First, if you haven’t noticed, Dear Author and Smart Bitches have a new joint venture called ToBeRead LLC. Our first feature is a review opportunity. It’s a way for authors to increase their visibility. I urge you to check out our Etsy store. Please don’t be afraid to contact us for a custom package.
A somewhat new blog, The Raving Readers, gave me a heads up that they are hosting contests and giveaways over at their webspace. Currently they are giving away three copies of Jessica Anderson’s Demonkeepers. Check it out.
Second, here is what we know about the state of ebooks today. The Agency 5 pricing structure has gone into effect starting today. The Agency 5 are as follows:
- Hachette (Orbit, Grand Central, Forever. Authors like Gail Carriger, Larissa Ione)
- Penguin (Berkley, Signet, NAL. Authors like Nalini Singh, JR Ward, Nora Roberts)
- HarperCollins (Avon. Authors like Julia Quinn, Victoria Alexander)
- Simon&Schuster (Pocket. Authors like Kresley Cole, Jill Myles)
- Macmillan (St Martin’s Press, Tor. Authors like Jennifer Crusie, Christine Warren)
Books from these authors are not available for sale at almost every retailer. Amazon struck deals with HC, and S&S and those books will be available at Amazon in the Kindle format. Books from Macmialln, Penguin and Hachette are currently unavailable for sale in digital format at Amazon, Fictionwise, Books on Board, and others. Penguin and Amazon have not come to an agreement. In an email to authors and agents, Penguin has this to say:
Your newly released eBook is currently not available on Amazon, but all of your eBooks released prior to April 1st are still for sale on their site. We want to also assure you that all of your books are available through other e-tailers and at bricks and mortar stores everywhere–from the large chains to the clubs to the independents and on their respective websites. Also, all of your eBooks are available through Barnes and Noble.com, Sony, Kobo, eBooks.com, reader applications on the iPhone and soon on the iBookstore for the iPad. Additionally, we’re working with our digital delivery partners (Ingram, Overdrive, and Baker & Taylor) to make your eBooks even more widely available.
Books from Apple can only be purchased through the iBooks App and that App is available ONLY for the iPad. iBooks cannot be purchased through the iTunes store and cannot be read on any other device, not even a Mac or an iPhone or iTouch. Limitations on where an ebook is for sale will remain in place until new deals can be struck. Will these things change? Yes, I believe so, but in the short run, April authors are missing out on sales and readers are missing out on April author releases.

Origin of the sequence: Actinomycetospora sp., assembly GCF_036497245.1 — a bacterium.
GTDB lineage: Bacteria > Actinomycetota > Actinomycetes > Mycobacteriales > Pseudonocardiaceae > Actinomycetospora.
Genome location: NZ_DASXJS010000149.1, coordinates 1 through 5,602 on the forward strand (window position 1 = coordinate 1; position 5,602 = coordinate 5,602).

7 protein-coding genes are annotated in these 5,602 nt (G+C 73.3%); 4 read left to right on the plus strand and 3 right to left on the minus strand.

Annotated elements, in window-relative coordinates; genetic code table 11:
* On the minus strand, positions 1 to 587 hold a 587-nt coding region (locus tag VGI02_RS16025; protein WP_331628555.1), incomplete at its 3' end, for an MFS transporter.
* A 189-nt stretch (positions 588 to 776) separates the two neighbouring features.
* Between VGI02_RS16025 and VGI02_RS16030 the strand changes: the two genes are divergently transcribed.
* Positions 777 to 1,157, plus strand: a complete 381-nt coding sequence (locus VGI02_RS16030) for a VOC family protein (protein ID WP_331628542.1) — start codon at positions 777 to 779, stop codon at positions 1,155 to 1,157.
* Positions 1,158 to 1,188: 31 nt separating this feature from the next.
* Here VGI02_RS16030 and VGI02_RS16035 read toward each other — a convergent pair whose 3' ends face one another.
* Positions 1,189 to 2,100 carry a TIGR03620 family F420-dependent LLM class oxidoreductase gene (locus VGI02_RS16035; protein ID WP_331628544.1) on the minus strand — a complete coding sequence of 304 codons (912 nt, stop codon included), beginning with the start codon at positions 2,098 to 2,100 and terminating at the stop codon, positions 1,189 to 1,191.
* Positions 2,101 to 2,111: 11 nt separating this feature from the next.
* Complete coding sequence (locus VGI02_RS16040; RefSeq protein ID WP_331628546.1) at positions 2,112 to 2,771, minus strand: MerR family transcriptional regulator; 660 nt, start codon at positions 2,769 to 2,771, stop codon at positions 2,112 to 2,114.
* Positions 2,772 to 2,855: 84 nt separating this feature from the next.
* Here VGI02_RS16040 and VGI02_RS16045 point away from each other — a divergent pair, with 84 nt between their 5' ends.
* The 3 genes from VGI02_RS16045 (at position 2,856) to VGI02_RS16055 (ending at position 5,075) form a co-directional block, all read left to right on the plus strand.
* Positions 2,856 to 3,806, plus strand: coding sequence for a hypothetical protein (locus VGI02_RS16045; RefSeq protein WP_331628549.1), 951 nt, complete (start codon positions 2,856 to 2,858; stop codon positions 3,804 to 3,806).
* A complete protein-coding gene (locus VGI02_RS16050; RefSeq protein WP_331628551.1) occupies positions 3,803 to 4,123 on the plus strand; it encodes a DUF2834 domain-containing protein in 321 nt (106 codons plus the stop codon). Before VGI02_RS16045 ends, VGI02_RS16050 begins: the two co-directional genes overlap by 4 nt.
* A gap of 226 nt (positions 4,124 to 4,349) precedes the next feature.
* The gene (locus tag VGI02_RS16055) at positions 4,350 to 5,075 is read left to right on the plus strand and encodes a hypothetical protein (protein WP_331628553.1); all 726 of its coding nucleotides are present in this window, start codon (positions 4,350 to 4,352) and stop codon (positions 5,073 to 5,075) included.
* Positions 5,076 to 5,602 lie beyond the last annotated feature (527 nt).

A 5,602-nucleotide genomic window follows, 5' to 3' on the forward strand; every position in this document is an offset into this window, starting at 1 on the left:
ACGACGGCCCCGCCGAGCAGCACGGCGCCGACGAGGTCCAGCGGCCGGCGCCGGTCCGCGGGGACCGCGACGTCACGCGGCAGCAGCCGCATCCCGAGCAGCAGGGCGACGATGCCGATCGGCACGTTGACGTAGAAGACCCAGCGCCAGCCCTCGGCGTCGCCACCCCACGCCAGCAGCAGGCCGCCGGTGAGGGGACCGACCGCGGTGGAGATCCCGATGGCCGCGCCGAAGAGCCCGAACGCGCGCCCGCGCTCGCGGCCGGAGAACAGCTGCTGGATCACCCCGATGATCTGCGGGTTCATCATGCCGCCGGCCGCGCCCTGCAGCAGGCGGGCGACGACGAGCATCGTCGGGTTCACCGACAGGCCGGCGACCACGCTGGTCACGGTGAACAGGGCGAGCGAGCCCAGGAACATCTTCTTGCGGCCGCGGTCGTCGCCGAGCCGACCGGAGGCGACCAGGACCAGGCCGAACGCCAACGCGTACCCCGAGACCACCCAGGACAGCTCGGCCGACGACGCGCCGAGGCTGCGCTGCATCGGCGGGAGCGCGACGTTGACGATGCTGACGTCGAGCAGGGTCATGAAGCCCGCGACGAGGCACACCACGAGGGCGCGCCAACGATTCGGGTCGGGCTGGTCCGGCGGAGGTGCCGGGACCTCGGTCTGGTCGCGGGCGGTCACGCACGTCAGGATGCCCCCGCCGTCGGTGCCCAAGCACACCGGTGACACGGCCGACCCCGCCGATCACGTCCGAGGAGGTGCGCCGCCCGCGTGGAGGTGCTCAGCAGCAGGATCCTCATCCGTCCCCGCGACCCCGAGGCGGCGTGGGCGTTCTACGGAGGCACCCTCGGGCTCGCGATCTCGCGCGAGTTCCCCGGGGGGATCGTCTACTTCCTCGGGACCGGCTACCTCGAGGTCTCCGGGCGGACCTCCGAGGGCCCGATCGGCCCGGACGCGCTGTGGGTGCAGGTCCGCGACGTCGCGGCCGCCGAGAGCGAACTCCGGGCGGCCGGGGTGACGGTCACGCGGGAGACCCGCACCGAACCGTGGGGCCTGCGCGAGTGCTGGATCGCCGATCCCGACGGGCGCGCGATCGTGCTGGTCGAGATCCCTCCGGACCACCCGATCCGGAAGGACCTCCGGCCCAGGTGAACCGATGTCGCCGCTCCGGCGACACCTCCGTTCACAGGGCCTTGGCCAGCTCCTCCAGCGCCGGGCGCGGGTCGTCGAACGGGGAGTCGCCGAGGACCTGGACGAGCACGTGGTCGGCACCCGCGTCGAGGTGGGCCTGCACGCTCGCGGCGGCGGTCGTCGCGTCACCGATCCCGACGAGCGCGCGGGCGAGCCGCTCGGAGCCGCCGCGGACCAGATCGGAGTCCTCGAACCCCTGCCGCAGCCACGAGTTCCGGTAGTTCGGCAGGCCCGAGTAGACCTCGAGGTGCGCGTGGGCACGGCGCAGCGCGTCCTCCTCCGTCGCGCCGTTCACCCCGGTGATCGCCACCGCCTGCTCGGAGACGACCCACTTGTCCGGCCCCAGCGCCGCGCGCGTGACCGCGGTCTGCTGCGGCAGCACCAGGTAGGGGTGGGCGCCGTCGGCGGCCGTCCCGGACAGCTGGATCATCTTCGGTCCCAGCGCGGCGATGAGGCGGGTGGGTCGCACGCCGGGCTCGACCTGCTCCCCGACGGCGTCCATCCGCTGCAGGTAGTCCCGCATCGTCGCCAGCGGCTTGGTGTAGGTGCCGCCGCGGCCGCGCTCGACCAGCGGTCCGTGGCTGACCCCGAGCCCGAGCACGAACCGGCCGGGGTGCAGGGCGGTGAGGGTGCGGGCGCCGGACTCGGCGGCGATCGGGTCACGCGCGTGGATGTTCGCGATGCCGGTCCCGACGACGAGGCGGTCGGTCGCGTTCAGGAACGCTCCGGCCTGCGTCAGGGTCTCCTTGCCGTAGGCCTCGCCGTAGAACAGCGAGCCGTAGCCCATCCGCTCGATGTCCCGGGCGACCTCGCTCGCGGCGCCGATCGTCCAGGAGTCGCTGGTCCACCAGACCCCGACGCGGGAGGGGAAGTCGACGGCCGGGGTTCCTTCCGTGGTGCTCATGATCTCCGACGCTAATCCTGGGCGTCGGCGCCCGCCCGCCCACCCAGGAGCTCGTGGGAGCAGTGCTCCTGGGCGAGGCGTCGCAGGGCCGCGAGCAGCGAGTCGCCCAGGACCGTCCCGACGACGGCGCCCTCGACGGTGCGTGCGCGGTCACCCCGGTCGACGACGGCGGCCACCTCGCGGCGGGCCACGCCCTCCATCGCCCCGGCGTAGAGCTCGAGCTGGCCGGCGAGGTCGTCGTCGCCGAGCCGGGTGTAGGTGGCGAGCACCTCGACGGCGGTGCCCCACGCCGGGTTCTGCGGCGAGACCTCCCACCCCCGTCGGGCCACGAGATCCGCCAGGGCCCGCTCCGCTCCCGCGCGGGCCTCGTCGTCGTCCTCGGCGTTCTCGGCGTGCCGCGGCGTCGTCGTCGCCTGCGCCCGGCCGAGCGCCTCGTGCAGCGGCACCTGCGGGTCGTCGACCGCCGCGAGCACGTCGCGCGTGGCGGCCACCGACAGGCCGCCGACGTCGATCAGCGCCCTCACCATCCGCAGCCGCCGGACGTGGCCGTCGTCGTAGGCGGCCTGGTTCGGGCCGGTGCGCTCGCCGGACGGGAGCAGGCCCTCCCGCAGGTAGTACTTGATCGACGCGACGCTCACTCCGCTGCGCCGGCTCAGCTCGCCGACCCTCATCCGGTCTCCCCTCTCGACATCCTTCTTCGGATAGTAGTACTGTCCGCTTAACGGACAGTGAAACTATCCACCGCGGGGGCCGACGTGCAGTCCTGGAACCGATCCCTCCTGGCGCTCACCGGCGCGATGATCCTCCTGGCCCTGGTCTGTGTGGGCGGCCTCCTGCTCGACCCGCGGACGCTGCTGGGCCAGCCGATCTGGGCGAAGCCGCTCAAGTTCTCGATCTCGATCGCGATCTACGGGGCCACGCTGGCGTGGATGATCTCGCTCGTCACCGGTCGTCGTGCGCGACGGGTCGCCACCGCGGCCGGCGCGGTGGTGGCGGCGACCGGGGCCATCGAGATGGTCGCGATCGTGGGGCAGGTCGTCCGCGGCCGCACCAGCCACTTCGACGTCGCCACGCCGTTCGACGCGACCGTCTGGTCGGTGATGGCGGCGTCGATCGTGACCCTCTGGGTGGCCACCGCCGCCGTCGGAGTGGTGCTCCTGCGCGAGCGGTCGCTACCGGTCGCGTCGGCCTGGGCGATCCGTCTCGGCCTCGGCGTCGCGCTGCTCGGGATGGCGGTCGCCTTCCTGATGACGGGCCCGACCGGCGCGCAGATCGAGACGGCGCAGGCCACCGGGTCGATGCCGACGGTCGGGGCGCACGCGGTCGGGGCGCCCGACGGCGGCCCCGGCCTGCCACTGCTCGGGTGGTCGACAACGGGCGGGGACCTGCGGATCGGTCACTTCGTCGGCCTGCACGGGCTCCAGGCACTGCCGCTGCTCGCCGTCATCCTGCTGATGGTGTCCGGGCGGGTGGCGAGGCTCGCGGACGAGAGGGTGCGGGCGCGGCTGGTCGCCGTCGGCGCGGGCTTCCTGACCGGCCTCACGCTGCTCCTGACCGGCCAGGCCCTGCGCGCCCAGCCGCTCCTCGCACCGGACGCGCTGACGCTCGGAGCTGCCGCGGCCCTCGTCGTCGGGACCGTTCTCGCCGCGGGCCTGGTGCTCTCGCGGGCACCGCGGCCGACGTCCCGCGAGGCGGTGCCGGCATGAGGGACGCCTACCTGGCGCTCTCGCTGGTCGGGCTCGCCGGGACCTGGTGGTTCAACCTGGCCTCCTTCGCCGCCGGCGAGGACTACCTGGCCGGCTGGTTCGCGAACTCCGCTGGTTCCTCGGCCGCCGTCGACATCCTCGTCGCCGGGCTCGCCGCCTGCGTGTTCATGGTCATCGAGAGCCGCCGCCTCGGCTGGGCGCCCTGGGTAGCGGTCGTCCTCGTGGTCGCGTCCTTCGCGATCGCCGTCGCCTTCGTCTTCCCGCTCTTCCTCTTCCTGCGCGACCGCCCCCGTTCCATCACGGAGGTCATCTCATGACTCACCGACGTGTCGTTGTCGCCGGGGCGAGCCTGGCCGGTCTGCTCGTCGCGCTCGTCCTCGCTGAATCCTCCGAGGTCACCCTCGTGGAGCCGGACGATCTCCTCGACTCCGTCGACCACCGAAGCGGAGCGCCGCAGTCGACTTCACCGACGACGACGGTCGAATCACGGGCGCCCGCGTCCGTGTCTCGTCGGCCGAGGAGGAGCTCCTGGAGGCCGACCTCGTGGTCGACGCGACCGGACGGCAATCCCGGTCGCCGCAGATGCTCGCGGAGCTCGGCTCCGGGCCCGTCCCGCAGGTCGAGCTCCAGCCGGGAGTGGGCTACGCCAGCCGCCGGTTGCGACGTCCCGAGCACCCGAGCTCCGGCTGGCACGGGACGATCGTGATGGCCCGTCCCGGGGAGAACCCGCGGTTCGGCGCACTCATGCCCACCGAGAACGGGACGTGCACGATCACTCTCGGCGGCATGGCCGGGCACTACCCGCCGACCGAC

Books from Random House, Harlequin, Kensington, Dorchester, and the epublishers like Samhain, Drollerie Press, Liquid Silver, Loose Id, are all generally available at etailers. Whether those books will be subject to loyalty programs or discounts is on an etailer by etailer basis.
The state of ebooks is in real flux. (In fact, by the time this post goes live, things may have changed). The good news is that there will be plenty of good content at decent prices for readers to go to. The bad news is that some books might not be available to you or they may be available to you in higher prices.
Speaking of the iBook App that will only be available to a limited number of users, it doesn’t even have the ability for a reader to take notes. This is incredibly lame.
Less than 24 hours before it was due to repay a $42.5 million loan to its largest shareholder, Borders Group has arranged new financing that will allow it to pay back the loan and also give it an extra three years on its credit agreement that was set to mature in July 2011.
Nathan Bransford talks about coop and whether publishers have the ability to “make” an author.
The key here is that publishers make co-op nominations. It’s up to booksellers to decide which promos to accept, and they do that based on their best guesses as well.
Michael, one of the agents over at Dystel & Goderich Literary Management, blogged about the Apple pricing scheme. He’s not convinced its the best deal for authors given that authors will be losing out on every sale.
Assuming the same $25 price list price for the ebook (which is pretty standard) and same 25% royalty for electronic books, the author receives a royalty of $3.13. (The question of why they would receive less than they do on the hardcover in this situation could be a blog post in itself.) If ebooks eventually make up 50% of the market (a number I believe is possible), that royalty arrangement will radically alter author compensation. That, obviously, concerns me. I'd really like to hear more directly and transparently from publishers on this issue.